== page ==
OK, Mr. Lee, I’ve gone and done it. I’ve read about two hundred recent posts on Tim Tebow. The article I found most interesting – or rather the comments, since the article was plain dumb – was on the tonsure that the Bronco players gave him as part of a funny hazing ritual. In all the comments I read, I found not a single Christian calling anybody any names, and in fact not a single Christian really complaining – other than Randy Cross, a sportscaster for CBS – that Tebow is being singled out by the Denver management or by the sportswriters for being Christian. I’ve broken bread with hundreds of evangelical Christians in my now eighteen years as a homeschooling father – seven of them spent as head of our state homeschooling organization – and I’ve come to “speak” evangelical. Are they perfect Christians? Heck no; nor am I, nor was Saint Peter. Do they speak about hating people? Nope. They’re actually, as a group, too darned aware of sin, and too happy to claim the grace of Christ, to be looking at others as objects of hatred. No doubt people can find exceptions. I’m speaking generally from what I’ve seen.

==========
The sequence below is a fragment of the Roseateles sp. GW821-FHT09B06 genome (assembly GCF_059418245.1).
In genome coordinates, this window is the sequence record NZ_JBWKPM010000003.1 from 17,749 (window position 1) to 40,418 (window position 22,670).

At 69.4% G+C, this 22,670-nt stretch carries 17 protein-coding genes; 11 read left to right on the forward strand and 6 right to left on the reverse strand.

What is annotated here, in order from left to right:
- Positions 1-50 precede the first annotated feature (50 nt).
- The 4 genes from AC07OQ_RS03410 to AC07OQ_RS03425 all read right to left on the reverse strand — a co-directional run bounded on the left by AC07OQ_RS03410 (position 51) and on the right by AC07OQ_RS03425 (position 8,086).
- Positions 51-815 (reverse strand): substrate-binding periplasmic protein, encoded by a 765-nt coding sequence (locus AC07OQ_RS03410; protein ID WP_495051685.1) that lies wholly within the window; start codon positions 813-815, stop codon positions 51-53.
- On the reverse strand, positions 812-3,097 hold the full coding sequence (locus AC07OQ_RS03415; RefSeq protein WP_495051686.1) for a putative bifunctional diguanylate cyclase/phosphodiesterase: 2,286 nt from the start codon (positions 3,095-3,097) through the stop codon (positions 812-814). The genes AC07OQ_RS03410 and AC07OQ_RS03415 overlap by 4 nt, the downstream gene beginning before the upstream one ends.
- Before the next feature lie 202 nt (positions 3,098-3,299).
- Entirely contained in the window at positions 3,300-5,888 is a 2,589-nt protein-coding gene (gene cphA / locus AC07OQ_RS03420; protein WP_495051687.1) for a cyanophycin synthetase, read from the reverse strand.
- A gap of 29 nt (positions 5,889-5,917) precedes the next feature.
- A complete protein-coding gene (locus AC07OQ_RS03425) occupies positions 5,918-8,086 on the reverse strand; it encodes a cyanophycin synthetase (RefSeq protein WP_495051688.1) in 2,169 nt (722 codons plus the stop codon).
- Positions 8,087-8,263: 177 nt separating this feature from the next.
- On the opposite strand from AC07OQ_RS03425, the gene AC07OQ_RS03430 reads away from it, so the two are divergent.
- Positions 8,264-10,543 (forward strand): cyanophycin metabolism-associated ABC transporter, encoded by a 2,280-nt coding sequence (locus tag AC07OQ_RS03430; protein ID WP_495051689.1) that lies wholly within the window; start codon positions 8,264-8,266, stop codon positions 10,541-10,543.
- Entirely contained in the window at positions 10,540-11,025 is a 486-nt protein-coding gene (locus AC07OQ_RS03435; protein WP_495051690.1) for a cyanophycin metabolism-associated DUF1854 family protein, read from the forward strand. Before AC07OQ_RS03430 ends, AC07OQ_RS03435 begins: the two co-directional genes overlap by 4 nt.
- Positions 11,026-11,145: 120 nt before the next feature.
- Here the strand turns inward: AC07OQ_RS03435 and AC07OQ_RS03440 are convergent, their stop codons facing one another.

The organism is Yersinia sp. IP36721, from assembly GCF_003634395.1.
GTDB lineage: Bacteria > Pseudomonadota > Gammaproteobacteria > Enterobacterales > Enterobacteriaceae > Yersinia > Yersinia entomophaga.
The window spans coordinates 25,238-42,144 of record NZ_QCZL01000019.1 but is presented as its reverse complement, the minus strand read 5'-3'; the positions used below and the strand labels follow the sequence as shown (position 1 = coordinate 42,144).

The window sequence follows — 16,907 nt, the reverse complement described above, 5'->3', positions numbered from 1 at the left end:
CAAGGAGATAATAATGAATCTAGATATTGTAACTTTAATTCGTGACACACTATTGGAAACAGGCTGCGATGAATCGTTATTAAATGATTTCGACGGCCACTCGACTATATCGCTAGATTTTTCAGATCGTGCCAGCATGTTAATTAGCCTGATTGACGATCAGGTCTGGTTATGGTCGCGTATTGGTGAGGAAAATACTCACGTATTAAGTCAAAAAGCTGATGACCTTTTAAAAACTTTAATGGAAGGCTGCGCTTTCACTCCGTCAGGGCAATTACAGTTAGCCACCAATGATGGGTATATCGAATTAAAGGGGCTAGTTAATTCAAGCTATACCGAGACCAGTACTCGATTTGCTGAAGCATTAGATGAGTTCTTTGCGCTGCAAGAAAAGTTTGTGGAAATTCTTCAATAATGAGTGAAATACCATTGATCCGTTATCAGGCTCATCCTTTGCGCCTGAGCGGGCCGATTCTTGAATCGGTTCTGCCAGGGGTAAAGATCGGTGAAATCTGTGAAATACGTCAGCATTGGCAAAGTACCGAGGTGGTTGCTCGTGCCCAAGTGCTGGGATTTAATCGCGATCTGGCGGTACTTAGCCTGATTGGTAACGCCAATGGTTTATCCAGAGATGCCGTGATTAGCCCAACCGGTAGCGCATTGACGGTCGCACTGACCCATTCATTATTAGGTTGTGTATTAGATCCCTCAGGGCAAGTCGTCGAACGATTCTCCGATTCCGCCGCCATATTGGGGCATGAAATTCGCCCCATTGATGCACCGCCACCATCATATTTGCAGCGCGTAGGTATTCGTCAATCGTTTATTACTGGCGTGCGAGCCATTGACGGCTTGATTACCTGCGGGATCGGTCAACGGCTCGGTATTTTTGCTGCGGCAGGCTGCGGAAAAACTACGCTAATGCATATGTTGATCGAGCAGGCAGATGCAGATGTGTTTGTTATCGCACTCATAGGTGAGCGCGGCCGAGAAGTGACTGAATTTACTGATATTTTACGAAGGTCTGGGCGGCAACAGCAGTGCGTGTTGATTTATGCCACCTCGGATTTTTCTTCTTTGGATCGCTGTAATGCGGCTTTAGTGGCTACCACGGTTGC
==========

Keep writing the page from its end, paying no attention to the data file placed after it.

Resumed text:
By contrast, in those comments I did read quite a few miserable statements by secularists, such as that Tebow is a complete phony, that he’ll be revealed to have fathered illegitimate children, that he’s a punk, that he and Kurt Warner ought to die in a plane crash, that Christians ought to be happy he’s suffering since suffering is the only avenue to grace, that he’s a dope and a hypocrite, and so forth. I find this very strange, but not surprising. I will say that the biggest controversy surrounding him is whether he has the skills to be an NFL quarterback. On that score I have no opinion, since I’ve never seen him play in the NFL, and since what he did in college, he did in a much different sort of game.

  • Matthew

    Football fans are like that. Football is a violent, aggressive, conflict-oriented game that appeals to adolescent males (of all ages) who want to appear macho. Look at the ads being shown at football games. The advertisers have their target audience figured out. I don’t think the fans necessarily pick on or support Tebow because of his religion — they fight with whatever is at their disposal.

  • Joe Mies

    Much of the premise of the article is incorrect. The usual suspects definitely have an irrational hatred of Tebow. But he is, by and large, one of the most popular and loved players in the league. Last I checked, this backup quarterback had one of the hottest selling Jerseys in the NFL. I think the hatred by the useful idiots is to be expected but the admiration indicates a longing for men of his character.

  • brad

    This article is irresponsible. The author did very little research, or at least stopped when he found what he wanted to find. If the goal is to smooth tensions between people of different beliefs, I would not suggest playing the paranoid victim card in this case and instead focus on real problems.